Yesterday, at the Apple Worldwide Developer Conference, Steve Jobs unveiled a slate of new software from Apple, including iOS 5 and OSX Lion. The most intriguing thing for me was Lion, and not just because it is named after the king of the beasts. It has multi-touch gestures built into the OS, autosaves everything, combines Expose and Spaces, fullscreen apps and at least 246 other new features – and it is purchased directly from the App Store for $29. Apparently, you purchase the software, download it and then it installs itself with a single click. As far as I can tell, there is no way to do a clean install of the software, meaning completely wiping out everything on your hard drive and starting over.
This begs some questions: is Lion really a new OS version, or merely a Snow Leopard upgrade? And what big cat is the next version going to be named after? The Lion’s pretty much at the top of the feline food chain. Any other cat will pretty much be a step downward. I’m just saying. Unless they go with Liger, which is pretty much my favorite animal. But, I digress.
To upgrade from Snow Leopard, there are both hardware and software requirements; you have to have one of several Intel processors, and you must have the latest version of OSX. If I have, say, version 10.6.4 instead of 10.6.7, I can’t install Lion? Why not? In every other OS on the market, when you purchase the full version, as long as you meet the hardware requirements, you can install the OS software with the option of a clean install. This seems not to be the case with Lion. Apparently it must be installed on top of Snow Leopard. So, if I don’t install the “latest” version of Snow Leopard on principle, I’m hosed.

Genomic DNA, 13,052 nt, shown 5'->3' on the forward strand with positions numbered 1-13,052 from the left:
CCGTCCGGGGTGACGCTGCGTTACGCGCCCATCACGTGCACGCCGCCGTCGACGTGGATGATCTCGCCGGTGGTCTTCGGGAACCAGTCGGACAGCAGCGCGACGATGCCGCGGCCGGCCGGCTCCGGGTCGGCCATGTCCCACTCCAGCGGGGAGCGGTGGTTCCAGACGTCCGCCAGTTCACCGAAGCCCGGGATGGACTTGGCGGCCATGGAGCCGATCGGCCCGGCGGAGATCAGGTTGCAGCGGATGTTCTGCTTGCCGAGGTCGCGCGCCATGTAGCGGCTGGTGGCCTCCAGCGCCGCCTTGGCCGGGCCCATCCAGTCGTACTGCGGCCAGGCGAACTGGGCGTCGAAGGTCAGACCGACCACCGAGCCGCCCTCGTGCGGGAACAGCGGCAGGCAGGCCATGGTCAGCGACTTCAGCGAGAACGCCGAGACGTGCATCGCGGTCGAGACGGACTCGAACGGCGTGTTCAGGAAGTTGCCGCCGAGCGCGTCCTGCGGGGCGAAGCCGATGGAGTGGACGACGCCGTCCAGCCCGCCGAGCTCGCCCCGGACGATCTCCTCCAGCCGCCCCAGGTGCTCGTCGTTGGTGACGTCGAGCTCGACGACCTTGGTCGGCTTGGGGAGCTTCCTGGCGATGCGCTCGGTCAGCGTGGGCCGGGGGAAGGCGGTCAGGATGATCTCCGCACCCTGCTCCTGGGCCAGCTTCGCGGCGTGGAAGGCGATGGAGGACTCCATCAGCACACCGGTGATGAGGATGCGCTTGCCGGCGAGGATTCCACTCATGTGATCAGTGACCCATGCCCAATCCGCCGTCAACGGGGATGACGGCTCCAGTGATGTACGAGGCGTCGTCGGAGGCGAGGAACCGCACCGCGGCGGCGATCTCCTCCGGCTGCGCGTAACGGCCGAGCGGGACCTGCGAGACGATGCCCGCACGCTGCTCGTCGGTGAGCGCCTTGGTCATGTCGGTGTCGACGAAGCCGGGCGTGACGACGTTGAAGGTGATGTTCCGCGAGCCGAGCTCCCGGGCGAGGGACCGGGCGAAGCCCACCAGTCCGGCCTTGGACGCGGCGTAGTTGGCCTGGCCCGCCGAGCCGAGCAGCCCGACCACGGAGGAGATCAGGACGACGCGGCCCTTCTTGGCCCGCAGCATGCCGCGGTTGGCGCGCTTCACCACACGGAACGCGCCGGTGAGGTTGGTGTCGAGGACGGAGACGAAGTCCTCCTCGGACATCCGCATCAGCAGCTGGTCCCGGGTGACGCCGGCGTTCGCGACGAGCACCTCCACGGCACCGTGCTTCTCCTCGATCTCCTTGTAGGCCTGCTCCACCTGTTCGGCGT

Perhaps in the rush to put all of its software in the App Store, Apple is slipping hooks into its OS via software updates, which would then allow for full OS versions to install on top of the old OS version. I just pulled that out of an unmentionable spot, but pretending that I’m right, this would lend itself to a heavy buildup of cruft in the OS and after a while would make your Mac sloow dooooown unbeeeeeaaaaaaraaably. It’s a good thing to do a clean install every once in a while. Cleans out the old pipes, tunes up the OS and gets rid of the gunk left behind by all that old software that you keep downloading and forgetting about.
So, to answer the question posed by @robimbs yesterday on the Twitter, how do you do a clean install of Lion? It’s easy. Do a clean install of Snow Leopard, get all of the OS updates and security patches installed, then open the App Store, purchase Lion, download that, click the install button and voila! Four hours after you’ve started you are ready to reinstall all of your apps! Personally, I would rather have the disks please, Apple.
The grand spectacle of the sporting world — the Olympics — has, after a year of delay and confusing information, come and gone. But now